another week, another controversial foray into the world of content marketing. jeff and francis really go places in episode 9, from the seachange washing over social media, to what adult content tells us about video-streaming trends.
‘do you even facebook, bro?’
facebook is getting old.
millions of young users will abandon facebook this year in favor of visual-based social media channels like snapchat and instagram. growth rates for the social media colossus have slowed and are actually dropping off among usersbetween the ages of 12 and 17, according to cbs.
so what’s next for facebook, and for that matter, social media? is china’s multifaceted platform “wechat” a model for the future of social networking, as francis suggested?
listen to the full segment for more on this topic, and feel free to share your thoughts in the comments section below.
non-traditional:the subscriber’s app
allow or block notifications?
it’s an increasingly common question and not just for mobile users. you’ll see it when browsing the web on a desktop or laptop, too. the idea makes sense in theory: we’ve been getting notifications on mobile for years; why not on other platforms?
the more important question is, can marketers use this tool to improve click-through rates? will any potential gains in traffic actually increase the number of conversions?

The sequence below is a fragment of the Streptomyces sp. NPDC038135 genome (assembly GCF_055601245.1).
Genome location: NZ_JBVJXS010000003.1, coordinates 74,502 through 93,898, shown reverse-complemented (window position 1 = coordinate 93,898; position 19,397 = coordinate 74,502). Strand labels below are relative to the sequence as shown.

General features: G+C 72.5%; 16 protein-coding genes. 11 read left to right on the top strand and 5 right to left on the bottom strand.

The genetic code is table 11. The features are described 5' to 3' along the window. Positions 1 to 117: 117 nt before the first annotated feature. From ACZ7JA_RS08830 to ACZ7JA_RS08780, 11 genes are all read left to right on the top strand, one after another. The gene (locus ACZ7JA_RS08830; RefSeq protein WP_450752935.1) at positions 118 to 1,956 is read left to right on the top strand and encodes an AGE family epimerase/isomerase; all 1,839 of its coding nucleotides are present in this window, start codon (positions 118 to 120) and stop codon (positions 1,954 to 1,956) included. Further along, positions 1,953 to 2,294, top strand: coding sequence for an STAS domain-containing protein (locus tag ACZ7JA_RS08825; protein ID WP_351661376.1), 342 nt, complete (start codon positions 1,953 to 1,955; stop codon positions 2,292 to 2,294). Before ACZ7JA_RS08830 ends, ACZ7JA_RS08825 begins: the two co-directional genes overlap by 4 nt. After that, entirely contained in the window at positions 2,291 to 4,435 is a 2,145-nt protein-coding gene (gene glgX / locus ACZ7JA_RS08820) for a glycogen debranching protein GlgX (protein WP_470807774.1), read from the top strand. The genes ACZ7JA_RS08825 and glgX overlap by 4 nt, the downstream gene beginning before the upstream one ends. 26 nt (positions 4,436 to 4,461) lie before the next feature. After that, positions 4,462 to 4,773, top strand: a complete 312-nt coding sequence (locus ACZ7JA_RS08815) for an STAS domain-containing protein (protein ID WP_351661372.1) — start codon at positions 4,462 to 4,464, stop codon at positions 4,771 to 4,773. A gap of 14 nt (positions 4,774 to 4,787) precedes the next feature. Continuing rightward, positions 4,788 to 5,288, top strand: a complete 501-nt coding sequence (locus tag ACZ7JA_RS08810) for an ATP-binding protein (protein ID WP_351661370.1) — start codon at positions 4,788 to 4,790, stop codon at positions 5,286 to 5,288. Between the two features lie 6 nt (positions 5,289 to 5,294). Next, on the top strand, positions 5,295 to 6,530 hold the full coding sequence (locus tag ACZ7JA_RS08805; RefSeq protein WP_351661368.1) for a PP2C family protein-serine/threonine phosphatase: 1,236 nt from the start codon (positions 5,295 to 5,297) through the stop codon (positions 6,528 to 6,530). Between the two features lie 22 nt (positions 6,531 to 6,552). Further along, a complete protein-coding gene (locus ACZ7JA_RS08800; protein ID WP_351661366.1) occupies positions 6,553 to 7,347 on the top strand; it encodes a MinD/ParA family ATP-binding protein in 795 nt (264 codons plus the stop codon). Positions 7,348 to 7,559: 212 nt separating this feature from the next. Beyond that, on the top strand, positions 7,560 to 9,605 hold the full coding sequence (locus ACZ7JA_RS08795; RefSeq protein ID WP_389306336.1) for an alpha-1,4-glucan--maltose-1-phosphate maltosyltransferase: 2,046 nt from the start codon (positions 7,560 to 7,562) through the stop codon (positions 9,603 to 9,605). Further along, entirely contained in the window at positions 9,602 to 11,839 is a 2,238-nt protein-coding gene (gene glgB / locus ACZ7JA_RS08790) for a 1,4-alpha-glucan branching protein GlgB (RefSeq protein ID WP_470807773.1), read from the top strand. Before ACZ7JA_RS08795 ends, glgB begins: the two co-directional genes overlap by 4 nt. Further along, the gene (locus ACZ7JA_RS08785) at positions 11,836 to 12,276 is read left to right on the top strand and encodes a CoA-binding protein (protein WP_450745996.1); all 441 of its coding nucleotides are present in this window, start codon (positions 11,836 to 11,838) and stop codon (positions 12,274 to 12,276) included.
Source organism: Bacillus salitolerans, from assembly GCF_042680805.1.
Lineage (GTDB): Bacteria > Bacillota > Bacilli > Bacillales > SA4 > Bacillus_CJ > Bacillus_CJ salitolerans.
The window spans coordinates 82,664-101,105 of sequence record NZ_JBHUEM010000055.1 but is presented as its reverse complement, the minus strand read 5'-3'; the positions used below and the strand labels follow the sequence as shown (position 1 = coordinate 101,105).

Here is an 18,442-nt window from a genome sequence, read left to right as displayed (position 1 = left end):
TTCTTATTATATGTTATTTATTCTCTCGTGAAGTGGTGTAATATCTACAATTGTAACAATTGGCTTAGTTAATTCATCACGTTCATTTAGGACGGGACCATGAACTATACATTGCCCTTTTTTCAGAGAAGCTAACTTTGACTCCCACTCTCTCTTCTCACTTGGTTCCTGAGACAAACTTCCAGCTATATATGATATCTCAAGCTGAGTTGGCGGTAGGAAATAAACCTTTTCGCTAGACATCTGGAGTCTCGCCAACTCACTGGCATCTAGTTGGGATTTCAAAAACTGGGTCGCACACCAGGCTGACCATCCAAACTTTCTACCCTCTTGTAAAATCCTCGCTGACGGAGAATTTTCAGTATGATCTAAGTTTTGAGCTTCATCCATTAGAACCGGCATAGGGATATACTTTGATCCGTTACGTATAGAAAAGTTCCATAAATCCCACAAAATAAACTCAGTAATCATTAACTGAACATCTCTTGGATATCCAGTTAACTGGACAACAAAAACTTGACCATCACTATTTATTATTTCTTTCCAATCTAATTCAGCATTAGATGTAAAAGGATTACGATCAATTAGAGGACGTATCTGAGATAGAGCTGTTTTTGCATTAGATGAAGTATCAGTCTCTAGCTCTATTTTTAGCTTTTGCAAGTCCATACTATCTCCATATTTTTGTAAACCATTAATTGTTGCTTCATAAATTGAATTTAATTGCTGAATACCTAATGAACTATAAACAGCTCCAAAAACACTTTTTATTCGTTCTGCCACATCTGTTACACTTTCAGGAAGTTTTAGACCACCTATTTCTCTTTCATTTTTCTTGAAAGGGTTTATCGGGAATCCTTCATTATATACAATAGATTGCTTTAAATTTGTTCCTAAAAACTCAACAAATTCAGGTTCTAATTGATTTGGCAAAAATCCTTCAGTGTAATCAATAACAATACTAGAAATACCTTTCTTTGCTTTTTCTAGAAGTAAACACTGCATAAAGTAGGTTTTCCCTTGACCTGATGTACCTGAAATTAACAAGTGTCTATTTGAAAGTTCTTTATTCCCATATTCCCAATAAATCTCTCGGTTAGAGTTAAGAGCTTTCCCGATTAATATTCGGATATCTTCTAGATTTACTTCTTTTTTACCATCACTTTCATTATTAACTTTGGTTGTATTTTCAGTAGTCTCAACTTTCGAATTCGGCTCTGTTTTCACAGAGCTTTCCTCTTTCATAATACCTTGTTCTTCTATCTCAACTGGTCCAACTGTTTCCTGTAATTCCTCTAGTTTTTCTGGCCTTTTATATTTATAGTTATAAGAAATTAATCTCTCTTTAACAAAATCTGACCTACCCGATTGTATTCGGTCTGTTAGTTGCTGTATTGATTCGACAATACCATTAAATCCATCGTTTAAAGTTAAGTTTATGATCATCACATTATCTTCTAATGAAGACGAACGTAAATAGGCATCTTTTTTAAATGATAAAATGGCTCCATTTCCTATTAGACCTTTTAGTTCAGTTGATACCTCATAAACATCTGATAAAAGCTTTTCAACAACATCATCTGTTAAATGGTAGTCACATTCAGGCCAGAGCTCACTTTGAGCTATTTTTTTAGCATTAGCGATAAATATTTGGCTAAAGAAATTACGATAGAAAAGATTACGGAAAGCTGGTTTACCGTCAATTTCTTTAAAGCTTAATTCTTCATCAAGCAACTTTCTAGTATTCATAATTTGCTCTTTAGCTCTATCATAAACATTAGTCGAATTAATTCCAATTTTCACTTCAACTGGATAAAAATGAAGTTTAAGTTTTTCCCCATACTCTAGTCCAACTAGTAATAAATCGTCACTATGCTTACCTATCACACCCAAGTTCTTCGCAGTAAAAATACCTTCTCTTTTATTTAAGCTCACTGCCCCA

jeff and francis answer both of these questions and more in the podcast.
what adult content tells us about video
eighty-two percent of all web traffic will be streaming-online video by 2020. so, does this mean everyone is just dying to watch explainer videos all day?
jeff did a bit of research and it looks like streaming over-the-top devices and adult video content on the web take up an extreme amount of bandwidth on a monthly basis.
the purpose of this analysis isn’t to say sex sells. it’s to point out that marketers should be careful in how they interpret blanket studies about the popularity of video on the web. data can be reported in extremely misleading ways, so make sure you always dig a little deeper and ask a few questions.
yes, people like videos. but that doesn’t automatically mean they’ll like yours. buying into a popular medium isn’t going to give you an immediate advantage unless you create something polished and compelling that your target audience actually wants to watch. take the example of this inspiring video from volvo:
tl;dr:it’s worth buying into video, but don’t expect the medium by itself to solve all your problems because a study told you it would. you still have to create memorable video content that’s tailored to your target audience.